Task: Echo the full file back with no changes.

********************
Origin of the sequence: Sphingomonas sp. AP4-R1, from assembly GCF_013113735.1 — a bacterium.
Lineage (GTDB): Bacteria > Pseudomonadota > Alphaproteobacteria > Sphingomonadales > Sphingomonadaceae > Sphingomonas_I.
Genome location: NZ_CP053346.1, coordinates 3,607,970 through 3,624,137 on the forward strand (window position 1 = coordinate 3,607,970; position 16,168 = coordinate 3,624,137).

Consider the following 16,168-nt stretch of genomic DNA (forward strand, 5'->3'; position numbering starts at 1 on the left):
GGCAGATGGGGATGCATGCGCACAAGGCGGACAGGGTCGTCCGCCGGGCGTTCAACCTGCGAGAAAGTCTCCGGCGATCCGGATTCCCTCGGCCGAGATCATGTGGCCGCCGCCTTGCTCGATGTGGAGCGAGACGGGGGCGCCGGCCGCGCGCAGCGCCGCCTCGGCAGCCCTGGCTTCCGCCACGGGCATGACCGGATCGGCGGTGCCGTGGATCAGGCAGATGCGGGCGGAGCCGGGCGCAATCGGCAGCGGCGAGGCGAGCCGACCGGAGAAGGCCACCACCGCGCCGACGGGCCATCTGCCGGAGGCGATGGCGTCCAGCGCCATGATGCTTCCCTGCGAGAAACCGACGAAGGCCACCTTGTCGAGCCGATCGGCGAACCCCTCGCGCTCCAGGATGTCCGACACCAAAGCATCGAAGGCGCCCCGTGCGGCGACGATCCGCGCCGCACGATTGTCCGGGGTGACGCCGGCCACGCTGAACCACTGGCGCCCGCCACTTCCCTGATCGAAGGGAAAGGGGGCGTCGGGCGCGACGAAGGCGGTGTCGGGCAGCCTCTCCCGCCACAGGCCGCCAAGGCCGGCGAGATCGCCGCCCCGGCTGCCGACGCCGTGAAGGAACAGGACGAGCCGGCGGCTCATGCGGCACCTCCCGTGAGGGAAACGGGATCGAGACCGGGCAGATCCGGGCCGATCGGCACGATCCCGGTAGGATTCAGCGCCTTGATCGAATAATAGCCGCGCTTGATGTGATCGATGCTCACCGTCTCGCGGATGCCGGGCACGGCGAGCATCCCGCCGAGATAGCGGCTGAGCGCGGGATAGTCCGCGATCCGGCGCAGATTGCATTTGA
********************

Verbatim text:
Origin of the sequence: Sphingomonas sp. AP4-R1, from assembly GCF_013113735.1 — a bacterium.
Lineage (GTDB): Bacteria > Pseudomonadota > Alphaproteobacteria > Sphingomonadales > Sphingomonadaceae > Sphingomonas_I.
Genome location: NZ_CP053346.1, coordinates 3,607,970 through 3,624,137 on the forward strand (window position 1 = coordinate 3,607,970; position 16,168 = coordinate 3,624,137).

Consider the following 16,168-nt stretch of genomic DNA (forward strand, 5'->3'; position numbering starts at 1 on the left):
GGCAGATGGGGATGCATGCGCACAAGGCGGACAGGGTCGTCCGCCGGGCGTTCAACCTGCGAGAAAGTCTCCGGCGATCCGGATTCCCTCGGCCGAGATCATGTGGCCGCCGCCTTGCTCGATGTGGAGCGAGACGGGGGCGCCGGCCGCGCGCAGCGCCGCCTCGGCAGCCCTGGCTTCCGCCACGGGCATGACCGGATCGGCGGTGCCGTGGATCAGGCAGATGCGGGCGGAGCCGGGCGCAATCGGCAGCGGCGAGGCGAGCCGACCGGAGAAGGCCACCACCGCGCCGACGGGCCATCTGCCGGAGGCGATGGCGTCCAGCGCCATGATGCTTCCCTGCGAGAAACCGACGAAGGCCACCTTGTCGAGCCGATCGGCGAACCCCTCGCGCTCCAGGATGTCCGACACCAAAGCATCGAAGGCGCCCCGTGCGGCGACGATCCGCGCCGCACGATTGTCCGGGGTGACGCCGGCCACGCTGAACCACTGGCGCCCGCCACTTCCCTGATCGAAGGGAAAGGGGGCGTCGGGCGCGACGAAGGCGGTGTCGGGCAGCCTCTCCCGCCACAGGCCGCCAAGGCCGGCGAGATCGCCGCCCCGGCTGCCGACGCCGTGAAGGAACAGGACGAGCCGGCGGCTCATGCGGCACCTCCCGTGAGGGAAACGGGATCGAGACCGGGCAGATCCGGGCCGATCGGCACGATCCCGGTAGGATTCAGCGCCTTGATCGAATAATAGCCGCGCTTGATGTGATCGATGCTCACCGTCTCGCGGATGCCGGGCACGGCGAGCATCCCGCCGAGATAGCGGCTGAGCGCGGGATAGTCCGCGATCCGGCGCAGATTGCATTTGA